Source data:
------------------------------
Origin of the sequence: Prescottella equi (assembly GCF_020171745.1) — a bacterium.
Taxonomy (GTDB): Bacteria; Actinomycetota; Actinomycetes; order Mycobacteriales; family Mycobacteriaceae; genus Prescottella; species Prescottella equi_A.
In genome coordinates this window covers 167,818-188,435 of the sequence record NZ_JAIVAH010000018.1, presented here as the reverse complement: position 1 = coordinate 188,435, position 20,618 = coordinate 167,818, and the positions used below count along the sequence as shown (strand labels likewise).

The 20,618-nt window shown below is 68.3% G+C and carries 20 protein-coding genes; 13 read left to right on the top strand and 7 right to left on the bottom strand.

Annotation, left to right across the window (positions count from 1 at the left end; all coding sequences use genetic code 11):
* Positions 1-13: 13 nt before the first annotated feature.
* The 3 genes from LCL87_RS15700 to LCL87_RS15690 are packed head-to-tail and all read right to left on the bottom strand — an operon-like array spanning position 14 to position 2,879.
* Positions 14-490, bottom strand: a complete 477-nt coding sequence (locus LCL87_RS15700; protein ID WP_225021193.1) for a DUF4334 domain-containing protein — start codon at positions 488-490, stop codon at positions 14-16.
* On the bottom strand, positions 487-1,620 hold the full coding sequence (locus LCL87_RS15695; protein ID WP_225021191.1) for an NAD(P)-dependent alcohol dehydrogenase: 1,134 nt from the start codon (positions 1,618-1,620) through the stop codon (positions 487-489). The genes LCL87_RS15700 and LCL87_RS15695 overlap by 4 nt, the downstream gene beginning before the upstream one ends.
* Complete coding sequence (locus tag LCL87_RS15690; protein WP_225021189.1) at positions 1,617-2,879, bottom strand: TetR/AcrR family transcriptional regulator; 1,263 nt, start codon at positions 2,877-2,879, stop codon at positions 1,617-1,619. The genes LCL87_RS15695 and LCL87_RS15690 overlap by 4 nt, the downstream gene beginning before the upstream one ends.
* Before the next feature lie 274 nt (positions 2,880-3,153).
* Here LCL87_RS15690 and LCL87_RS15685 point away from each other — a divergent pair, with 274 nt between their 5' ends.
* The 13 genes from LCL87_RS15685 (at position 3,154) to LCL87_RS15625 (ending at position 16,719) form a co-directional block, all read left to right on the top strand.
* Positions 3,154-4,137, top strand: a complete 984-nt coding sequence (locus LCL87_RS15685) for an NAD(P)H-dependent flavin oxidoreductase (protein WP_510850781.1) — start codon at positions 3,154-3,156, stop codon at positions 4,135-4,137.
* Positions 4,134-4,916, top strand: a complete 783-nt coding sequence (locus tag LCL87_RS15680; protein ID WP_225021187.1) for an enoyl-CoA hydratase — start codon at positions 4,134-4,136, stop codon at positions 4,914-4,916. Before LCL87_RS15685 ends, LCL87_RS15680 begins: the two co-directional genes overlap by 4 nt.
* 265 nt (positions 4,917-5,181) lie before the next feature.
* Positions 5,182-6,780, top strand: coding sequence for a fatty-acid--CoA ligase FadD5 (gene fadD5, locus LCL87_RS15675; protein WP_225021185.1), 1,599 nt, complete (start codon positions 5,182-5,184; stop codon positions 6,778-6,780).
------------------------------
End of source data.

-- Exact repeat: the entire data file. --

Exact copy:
Origin of the sequence: Prescottella equi (assembly GCF_020171745.1) — a bacterium.
Taxonomy (GTDB): Bacteria; Actinomycetota; Actinomycetes; order Mycobacteriales; family Mycobacteriaceae; genus Prescottella; species Prescottella equi_A.
In genome coordinates this window covers 167,818-188,435 of the sequence record NZ_JAIVAH010000018.1, presented here as the reverse complement: position 1 = coordinate 188,435, position 20,618 = coordinate 167,818, and the positions used below count along the sequence as shown (strand labels likewise).

The 20,618-nt window shown below is 68.3% G+C and carries 20 protein-coding genes; 13 read left to right on the top strand and 7 right to left on the bottom strand.

Annotation, left to right across the window (positions count from 1 at the left end; all coding sequences use genetic code 11):
* Positions 1-13: 13 nt before the first annotated feature.
* The 3 genes from LCL87_RS15700 to LCL87_RS15690 are packed head-to-tail and all read right to left on the bottom strand — an operon-like array spanning position 14 to position 2,879.
* Positions 14-490, bottom strand: a complete 477-nt coding sequence (locus LCL87_RS15700; protein ID WP_225021193.1) for a DUF4334 domain-containing protein — start codon at positions 488-490, stop codon at positions 14-16.
* On the bottom strand, positions 487-1,620 hold the full coding sequence (locus LCL87_RS15695; protein ID WP_225021191.1) for an NAD(P)-dependent alcohol dehydrogenase: 1,134 nt from the start codon (positions 1,618-1,620) through the stop codon (positions 487-489). The genes LCL87_RS15700 and LCL87_RS15695 overlap by 4 nt, the downstream gene beginning before the upstream one ends.
* Complete coding sequence (locus tag LCL87_RS15690; protein WP_225021189.1) at positions 1,617-2,879, bottom strand: TetR/AcrR family transcriptional regulator; 1,263 nt, start codon at positions 2,877-2,879, stop codon at positions 1,617-1,619. The genes LCL87_RS15695 and LCL87_RS15690 overlap by 4 nt, the downstream gene beginning before the upstream one ends.
* Before the next feature lie 274 nt (positions 2,880-3,153).
* Here LCL87_RS15690 and LCL87_RS15685 point away from each other — a divergent pair, with 274 nt between their 5' ends.
* The 13 genes from LCL87_RS15685 (at position 3,154) to LCL87_RS15625 (ending at position 16,719) form a co-directional block, all read left to right on the top strand.
* Positions 3,154-4,137, top strand: a complete 984-nt coding sequence (locus LCL87_RS15685) for an NAD(P)H-dependent flavin oxidoreductase (protein WP_510850781.1) — start codon at positions 3,154-3,156, stop codon at positions 4,135-4,137.
* Positions 4,134-4,916, top strand: a complete 783-nt coding sequence (locus tag LCL87_RS15680; protein ID WP_225021187.1) for an enoyl-CoA hydratase — start codon at positions 4,134-4,136, stop codon at positions 4,914-4,916. Before LCL87_RS15685 ends, LCL87_RS15680 begins: the two co-directional genes overlap by 4 nt.
* 265 nt (positions 4,917-5,181) lie before the next feature.
* Positions 5,182-6,780, top strand: coding sequence for a fatty-acid--CoA ligase FadD5 (gene fadD5, locus LCL87_RS15675; protein WP_225021185.1), 1,599 nt, complete (start codon positions 5,182-5,184; stop codon positions 6,778-6,780).